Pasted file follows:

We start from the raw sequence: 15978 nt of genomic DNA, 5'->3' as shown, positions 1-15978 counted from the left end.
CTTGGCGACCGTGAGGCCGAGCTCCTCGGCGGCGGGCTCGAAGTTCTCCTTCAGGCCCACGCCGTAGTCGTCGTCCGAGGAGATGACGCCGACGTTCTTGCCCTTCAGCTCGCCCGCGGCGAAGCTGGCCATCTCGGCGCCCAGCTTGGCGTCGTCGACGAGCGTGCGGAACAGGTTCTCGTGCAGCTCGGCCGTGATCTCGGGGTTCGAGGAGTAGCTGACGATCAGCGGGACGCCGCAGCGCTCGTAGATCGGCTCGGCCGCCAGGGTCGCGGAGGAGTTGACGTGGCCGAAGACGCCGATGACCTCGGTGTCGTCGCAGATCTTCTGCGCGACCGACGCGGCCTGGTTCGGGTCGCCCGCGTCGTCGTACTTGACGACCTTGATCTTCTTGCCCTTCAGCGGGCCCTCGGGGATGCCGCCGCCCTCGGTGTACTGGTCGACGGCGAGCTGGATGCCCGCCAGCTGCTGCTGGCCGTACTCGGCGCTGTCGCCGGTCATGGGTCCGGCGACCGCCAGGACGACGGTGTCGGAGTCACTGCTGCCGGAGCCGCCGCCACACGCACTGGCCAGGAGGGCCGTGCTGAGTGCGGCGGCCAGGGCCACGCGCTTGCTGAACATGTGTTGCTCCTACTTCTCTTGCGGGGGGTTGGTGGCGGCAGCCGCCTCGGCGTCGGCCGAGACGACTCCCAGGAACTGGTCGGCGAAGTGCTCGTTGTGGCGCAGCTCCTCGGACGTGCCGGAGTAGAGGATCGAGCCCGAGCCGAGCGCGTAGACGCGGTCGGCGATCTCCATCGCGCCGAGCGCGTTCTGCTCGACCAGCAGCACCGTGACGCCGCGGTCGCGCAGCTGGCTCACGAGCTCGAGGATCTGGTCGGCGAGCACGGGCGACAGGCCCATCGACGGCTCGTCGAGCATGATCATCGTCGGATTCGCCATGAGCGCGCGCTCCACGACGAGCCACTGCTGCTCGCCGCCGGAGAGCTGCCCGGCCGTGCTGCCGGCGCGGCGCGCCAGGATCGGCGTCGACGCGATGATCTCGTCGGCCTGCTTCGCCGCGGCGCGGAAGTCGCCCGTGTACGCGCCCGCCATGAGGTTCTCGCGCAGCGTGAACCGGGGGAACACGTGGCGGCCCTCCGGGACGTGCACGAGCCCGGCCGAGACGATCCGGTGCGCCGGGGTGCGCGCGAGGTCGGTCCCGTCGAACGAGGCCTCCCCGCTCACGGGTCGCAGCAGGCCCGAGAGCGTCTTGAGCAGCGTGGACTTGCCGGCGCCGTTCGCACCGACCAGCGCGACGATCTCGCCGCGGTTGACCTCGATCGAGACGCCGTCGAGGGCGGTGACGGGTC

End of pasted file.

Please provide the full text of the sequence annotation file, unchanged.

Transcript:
We start from the raw sequence: 15978 nt of genomic DNA, 5'->3' as shown, positions 1-15978 counted from the left end.
CTTGGCGACCGTGAGGCCGAGCTCCTCGGCGGCGGGCTCGAAGTTCTCCTTCAGGCCCACGCCGTAGTCGTCGTCCGAGGAGATGACGCCGACGTTCTTGCCCTTCAGCTCGCCCGCGGCGAAGCTGGCCATCTCGGCGCCCAGCTTGGCGTCGTCGACGAGCGTGCGGAACAGGTTCTCGTGCAGCTCGGCCGTGATCTCGGGGTTCGAGGAGTAGCTGACGATCAGCGGGACGCCGCAGCGCTCGTAGATCGGCTCGGCCGCCAGGGTCGCGGAGGAGTTGACGTGGCCGAAGACGCCGATGACCTCGGTGTCGTCGCAGATCTTCTGCGCGACCGACGCGGCCTGGTTCGGGTCGCCCGCGTCGTCGTACTTGACGACCTTGATCTTCTTGCCCTTCAGCGGGCCCTCGGGGATGCCGCCGCCCTCGGTGTACTGGTCGACGGCGAGCTGGATGCCCGCCAGCTGCTGCTGGCCGTACTCGGCGCTGTCGCCGGTCATGGGTCCGGCGACCGCCAGGACGACGGTGTCGGAGTCACTGCTGCCGGAGCCGCCGCCACACGCACTGGCCAGGAGGGCCGTGCTGAGTGCGGCGGCCAGGGCCACGCGCTTGCTGAACATGTGTTGCTCCTACTTCTCTTGCGGGGGGTTGGTGGCGGCAGCCGCCTCGGCGTCGGCCGAGACGACTCCCAGGAACTGGTCGGCGAAGTGCTCGTTGTGGCGCAGCTCCTCGGACGTGCCGGAGTAGAGGATCGAGCCCGAGCCGAGCGCGTAGACGCGGTCGGCGATCTCCATCGCGCCGAGCGCGTTCTGCTCGACCAGCAGCACCGTGACGCCGCGGTCGCGCAGCTGGCTCACGAGCTCGAGGATCTGGTCGGCGAGCACGGGCGACAGGCCCATCGACGGCTCGTCGAGCATGATCATCGTCGGATTCGCCATGAGCGCGCGCTCCACGACGAGCCACTGCTGCTCGCCGCCGGAGAGCTGCCCGGCCGTGCTGCCGGCGCGGCGCGCCAGGATCGGCGTCGACGCGATGATCTCGTCGGCCTGCTTCGCCGCGGCGCGGAAGTCGCCCGTGTACGCGCCCGCCATGAGGTTCTCGCGCAGCGTGAACCGGGGGAACACGTGGCGGCCCTCCGGGACGTGCACGAGCCCGGCCGAGACGATCCGGTGCGCCGGGGTGCGCGCGAGGTCGGTCCCGTCGAACGAGGCCTCCCCGCTCACGGGTCGCAGCAGGCCCGAGAGCGTCTTGAGCAGCGTGGACTTGCCGGCGCCGTTCGCACCGACCAGCGCGACGATCTCGCCGCGGTTGACCTCGATCGAGACGCCGTCGAGGGCGGTGACGGGTC